My Daughter is Defining Beauty

 In News

Upon discovering that my baby was going to be “different” – I knew that I did NOT want people to feel sorry for us. Our Life is absolutely blessed and beautiful and so was our daughter. Having a child with special needs and facing a new diagnosis is, I believe, one of the loneliest times you can face as a parent. All kinds of hypothetical scenarios run through your mind at once – it’s chaos.

I felt alone and needed some encouragement or inspiration. I decided to make a public Instagram to document our journey, in hopes to meet “other moms like me.” I’ll never forget coming across Changing the Face of Beauty. Ummmm, AMAZING! It was everything I was searching for. Life is all about perspective, right? In this community it’s a gift we are given. We view life in such a way that we GET to celebrate tiny miracles all the time and we GET to see the beauty all around us.

I believe in our society and the Inclusion Movement. I was telling my husband last night that this is such a beautiful time period to be alive. We have tons of resources at our fingertips and we don’t have to hide our differences. I have been told by so many elderly individuals that grew up with disabled siblings that they never left the house, that “in those days” they were simply just not talked about. I can’t imagine what some mother’s have gone through, even on our roughest days – I can still see all of the blessings we’ve been so fortunate to have. We are ecstatic to be a part of Changing the Face of Beauty.

I have always believed in creating your own path. I’ll never forget being teased on the playground because I loved singing musicals when all my friends were listening to 90s alternative. I think back to the little girl I was that was embarrassed to be herself and I vow to myself that I will do EVERYTHING in my power to encourage my sweet daughter to feel comfortable in her own skin. I want to teach her that she can admire others’ beauty without questioning her own. I have spoken to some incredible young women that have Cerebral Palsy, all of them say the same thing- “My parents never went easy on me and they never treated me any different.”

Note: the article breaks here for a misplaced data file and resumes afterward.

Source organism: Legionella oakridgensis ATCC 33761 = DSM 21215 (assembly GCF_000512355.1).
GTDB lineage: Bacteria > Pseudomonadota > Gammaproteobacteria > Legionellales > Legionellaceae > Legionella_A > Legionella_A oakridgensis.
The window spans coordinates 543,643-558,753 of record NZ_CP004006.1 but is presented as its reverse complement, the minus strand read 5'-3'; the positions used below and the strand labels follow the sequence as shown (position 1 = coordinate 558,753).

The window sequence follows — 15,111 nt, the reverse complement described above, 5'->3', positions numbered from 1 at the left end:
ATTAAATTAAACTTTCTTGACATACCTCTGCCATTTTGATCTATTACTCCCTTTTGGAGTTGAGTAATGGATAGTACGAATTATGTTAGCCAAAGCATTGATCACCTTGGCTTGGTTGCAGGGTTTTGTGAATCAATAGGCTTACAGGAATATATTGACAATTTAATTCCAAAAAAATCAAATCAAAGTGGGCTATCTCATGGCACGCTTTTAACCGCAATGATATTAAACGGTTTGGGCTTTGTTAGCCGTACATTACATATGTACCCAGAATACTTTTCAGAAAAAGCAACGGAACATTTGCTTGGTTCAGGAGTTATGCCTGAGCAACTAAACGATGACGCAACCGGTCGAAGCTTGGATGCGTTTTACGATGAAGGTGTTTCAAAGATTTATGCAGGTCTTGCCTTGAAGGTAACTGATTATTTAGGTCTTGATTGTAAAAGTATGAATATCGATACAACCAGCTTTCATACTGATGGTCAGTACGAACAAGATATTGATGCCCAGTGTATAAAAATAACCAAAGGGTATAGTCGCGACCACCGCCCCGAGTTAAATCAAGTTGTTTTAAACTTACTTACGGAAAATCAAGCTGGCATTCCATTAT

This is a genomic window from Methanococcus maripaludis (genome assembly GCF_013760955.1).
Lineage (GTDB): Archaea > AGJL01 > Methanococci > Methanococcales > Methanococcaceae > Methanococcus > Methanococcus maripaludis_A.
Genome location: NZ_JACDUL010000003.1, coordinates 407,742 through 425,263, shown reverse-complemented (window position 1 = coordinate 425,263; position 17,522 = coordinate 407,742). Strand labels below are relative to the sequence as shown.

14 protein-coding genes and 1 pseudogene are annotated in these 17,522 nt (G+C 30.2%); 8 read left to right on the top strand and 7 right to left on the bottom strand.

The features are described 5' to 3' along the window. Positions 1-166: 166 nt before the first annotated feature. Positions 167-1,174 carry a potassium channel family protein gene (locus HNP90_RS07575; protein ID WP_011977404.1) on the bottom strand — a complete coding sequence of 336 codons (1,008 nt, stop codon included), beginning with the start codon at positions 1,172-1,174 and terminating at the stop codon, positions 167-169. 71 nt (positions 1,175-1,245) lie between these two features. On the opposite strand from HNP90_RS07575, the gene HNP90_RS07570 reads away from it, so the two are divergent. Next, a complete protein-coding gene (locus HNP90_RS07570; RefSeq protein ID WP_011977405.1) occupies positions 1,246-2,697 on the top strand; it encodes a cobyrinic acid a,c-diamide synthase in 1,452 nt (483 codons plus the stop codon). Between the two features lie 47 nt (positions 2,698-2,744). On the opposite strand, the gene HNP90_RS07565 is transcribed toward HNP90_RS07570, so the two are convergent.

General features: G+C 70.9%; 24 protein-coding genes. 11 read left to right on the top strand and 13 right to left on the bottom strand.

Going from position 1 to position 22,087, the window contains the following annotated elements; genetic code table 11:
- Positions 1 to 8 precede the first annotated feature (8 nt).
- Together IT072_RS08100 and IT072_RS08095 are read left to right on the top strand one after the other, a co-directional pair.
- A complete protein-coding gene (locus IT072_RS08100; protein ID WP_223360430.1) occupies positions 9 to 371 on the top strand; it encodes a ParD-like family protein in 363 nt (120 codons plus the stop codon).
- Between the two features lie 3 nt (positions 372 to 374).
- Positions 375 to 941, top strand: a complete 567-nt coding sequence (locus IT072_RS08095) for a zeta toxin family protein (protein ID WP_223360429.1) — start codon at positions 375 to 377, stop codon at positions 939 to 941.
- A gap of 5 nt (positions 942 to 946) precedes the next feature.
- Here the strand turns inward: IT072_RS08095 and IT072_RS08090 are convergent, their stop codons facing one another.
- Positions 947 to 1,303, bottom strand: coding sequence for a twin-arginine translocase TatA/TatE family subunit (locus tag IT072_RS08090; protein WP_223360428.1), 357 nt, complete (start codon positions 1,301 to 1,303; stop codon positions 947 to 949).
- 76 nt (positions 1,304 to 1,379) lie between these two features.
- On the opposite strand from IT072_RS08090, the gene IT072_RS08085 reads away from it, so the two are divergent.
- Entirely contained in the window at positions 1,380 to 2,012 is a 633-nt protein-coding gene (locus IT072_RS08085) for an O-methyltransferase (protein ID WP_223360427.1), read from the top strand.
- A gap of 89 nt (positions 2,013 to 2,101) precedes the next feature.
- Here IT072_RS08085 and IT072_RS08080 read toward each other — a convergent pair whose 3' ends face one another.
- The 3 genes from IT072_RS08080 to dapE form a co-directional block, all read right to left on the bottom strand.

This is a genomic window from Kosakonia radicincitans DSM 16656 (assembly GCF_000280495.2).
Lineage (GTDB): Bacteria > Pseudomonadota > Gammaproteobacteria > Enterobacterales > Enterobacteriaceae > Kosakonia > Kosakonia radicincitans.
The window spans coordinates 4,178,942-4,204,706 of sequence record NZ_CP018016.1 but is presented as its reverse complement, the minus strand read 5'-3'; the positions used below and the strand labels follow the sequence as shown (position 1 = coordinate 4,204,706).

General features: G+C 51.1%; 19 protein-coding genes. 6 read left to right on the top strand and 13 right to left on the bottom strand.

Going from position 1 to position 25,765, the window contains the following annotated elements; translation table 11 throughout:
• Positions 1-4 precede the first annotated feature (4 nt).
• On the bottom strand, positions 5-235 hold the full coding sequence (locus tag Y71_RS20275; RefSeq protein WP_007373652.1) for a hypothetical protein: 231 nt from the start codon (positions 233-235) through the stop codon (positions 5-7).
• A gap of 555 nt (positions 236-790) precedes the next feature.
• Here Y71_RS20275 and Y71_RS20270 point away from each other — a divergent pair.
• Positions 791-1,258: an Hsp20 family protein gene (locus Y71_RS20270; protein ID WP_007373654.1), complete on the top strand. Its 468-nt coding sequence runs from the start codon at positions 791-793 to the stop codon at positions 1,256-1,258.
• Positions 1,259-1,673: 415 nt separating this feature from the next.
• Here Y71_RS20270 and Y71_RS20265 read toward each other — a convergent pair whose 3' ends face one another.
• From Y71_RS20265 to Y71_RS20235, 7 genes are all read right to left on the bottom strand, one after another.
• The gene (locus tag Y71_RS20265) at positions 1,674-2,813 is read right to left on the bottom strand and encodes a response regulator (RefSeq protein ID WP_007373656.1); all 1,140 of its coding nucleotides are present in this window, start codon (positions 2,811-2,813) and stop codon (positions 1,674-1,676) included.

The biggest challenge for me will be hiding my emotions, which are usually worn on my sleeve. When she tries and fails, that pains the both of us. I always encourage her to keep going and teach her that she can do anything she sets her mind to do – and you know what, she’s teaching me the same lesson. We are on an incredible journey. I knew from the moment I first laid my eyes on her that she was going to rock our world in the best way.

Cristina Smallwood
Mother of CTFOB Ambassador Finely Smallwood

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